Bald Blair is 4000 feet or 1300 metres above sea level. It is predominately red and black basalt soil with an average rainfall of 850mm.
Bald Blair was purchased by the White family in 1898 and trees were cleared during the depression years from Bald Blair. During the 2nd World War food, including potatoes and beans were grown in these areas for the war effort.
Since Sam White returned to Bald Blair in 1990, the goal has been to plant 1000 trees a year as part of a revegetation program (season permitting). In 2017, 600 seedlings have been planted in three separate tree guards at Bald Blair as part of the Northern Tablelands Local Land Services Trees on Farms project. Steph Sweeney from Moon’s Native Nursery at Walcha planted Eucalyptus viminalis (Ribbon Gum), Eucalyptus stellulata (Black Sallee), Eucalyptus dalrympleana (Mountain Gum), cacia filicifolia (Fern-leaved Wattle), Acacia dealbata (Silver Wattle), Acacia melanoxylon (Blackwood).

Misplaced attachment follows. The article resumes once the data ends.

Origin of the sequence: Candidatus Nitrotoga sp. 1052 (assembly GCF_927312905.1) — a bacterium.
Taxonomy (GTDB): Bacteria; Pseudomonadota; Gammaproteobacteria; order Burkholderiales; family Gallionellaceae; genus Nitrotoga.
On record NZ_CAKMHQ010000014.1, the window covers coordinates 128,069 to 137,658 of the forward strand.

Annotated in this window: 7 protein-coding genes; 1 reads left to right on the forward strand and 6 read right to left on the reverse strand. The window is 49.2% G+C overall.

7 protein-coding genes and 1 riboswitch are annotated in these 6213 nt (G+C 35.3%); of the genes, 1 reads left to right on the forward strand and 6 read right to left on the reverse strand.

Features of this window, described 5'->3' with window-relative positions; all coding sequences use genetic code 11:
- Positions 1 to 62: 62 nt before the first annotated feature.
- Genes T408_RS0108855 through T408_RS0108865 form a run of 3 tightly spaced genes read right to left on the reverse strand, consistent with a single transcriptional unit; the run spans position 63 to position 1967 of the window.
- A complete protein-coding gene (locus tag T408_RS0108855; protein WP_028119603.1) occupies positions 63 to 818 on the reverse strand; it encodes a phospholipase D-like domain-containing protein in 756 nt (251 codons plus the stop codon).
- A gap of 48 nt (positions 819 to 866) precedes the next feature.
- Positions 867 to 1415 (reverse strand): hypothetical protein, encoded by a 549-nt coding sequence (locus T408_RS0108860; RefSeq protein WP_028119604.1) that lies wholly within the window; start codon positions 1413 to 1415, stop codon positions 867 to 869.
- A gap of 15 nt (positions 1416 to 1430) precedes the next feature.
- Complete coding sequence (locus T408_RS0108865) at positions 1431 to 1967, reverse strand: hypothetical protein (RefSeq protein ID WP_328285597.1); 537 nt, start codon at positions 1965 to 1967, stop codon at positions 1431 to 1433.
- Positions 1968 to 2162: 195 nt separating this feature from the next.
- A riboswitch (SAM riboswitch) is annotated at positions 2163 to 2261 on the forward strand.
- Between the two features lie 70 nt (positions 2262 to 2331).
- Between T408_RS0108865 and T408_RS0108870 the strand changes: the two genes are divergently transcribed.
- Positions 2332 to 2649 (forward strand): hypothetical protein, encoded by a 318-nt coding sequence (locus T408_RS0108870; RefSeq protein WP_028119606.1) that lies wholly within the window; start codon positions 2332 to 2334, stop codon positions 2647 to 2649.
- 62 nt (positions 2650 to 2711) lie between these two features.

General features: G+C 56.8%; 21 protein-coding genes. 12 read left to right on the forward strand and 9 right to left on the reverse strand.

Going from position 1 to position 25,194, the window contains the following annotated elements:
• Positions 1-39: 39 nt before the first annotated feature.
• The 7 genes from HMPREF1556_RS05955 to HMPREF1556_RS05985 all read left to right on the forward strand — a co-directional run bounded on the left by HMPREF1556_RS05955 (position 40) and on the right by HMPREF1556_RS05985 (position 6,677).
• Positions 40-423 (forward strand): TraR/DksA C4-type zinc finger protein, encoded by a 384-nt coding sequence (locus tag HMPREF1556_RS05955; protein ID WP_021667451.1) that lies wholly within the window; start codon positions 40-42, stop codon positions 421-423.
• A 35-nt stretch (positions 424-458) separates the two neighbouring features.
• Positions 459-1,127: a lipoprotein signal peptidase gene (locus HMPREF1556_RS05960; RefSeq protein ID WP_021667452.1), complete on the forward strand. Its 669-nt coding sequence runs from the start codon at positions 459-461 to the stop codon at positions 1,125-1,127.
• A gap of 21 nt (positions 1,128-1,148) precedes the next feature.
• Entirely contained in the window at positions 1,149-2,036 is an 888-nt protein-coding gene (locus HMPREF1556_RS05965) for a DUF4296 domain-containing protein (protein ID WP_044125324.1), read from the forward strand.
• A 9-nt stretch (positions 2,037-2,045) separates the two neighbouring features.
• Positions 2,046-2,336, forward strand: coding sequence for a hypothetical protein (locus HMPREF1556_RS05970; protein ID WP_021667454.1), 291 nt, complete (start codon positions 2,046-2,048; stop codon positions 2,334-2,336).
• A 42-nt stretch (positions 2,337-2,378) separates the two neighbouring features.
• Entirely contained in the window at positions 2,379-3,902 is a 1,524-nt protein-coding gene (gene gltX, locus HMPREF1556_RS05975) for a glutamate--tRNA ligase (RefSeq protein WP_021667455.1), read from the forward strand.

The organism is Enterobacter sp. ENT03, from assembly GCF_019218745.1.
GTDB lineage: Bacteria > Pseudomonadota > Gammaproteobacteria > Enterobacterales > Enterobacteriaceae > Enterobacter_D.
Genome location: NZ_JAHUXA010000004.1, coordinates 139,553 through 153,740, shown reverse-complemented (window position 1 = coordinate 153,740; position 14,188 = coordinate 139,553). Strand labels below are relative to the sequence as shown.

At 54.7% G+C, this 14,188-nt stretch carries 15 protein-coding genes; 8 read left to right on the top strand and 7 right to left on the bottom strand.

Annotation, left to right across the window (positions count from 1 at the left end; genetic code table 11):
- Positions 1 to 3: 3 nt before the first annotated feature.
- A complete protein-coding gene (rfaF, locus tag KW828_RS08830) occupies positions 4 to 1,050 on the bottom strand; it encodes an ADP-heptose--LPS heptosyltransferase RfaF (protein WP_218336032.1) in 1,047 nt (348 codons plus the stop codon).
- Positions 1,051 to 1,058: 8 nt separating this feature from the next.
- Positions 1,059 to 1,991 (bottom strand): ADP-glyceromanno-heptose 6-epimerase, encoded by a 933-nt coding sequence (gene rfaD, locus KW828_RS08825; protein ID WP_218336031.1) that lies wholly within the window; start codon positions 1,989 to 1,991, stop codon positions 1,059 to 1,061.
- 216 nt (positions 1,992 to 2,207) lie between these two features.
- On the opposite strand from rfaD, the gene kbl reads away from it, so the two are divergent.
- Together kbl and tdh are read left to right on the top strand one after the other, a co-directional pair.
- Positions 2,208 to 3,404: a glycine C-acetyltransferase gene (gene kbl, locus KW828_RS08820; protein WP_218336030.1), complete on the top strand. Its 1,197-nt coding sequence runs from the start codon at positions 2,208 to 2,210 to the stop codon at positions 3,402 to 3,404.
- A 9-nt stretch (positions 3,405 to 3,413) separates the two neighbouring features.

Bald Blair Angus has also partnered with WetLandCare Australia to fence off 8.25ha of wetland native vegetation, as part of the Uplands Wetlands Project at our property Kolora, 7kms from Bald Blair. The Brockley Lagoon as it is locally known is a breeding ground for black swans. We were very pleased to be able to host an Uplands Wetlands field day for neighbours and other local farmers with lagoons on their farms, as part of this project.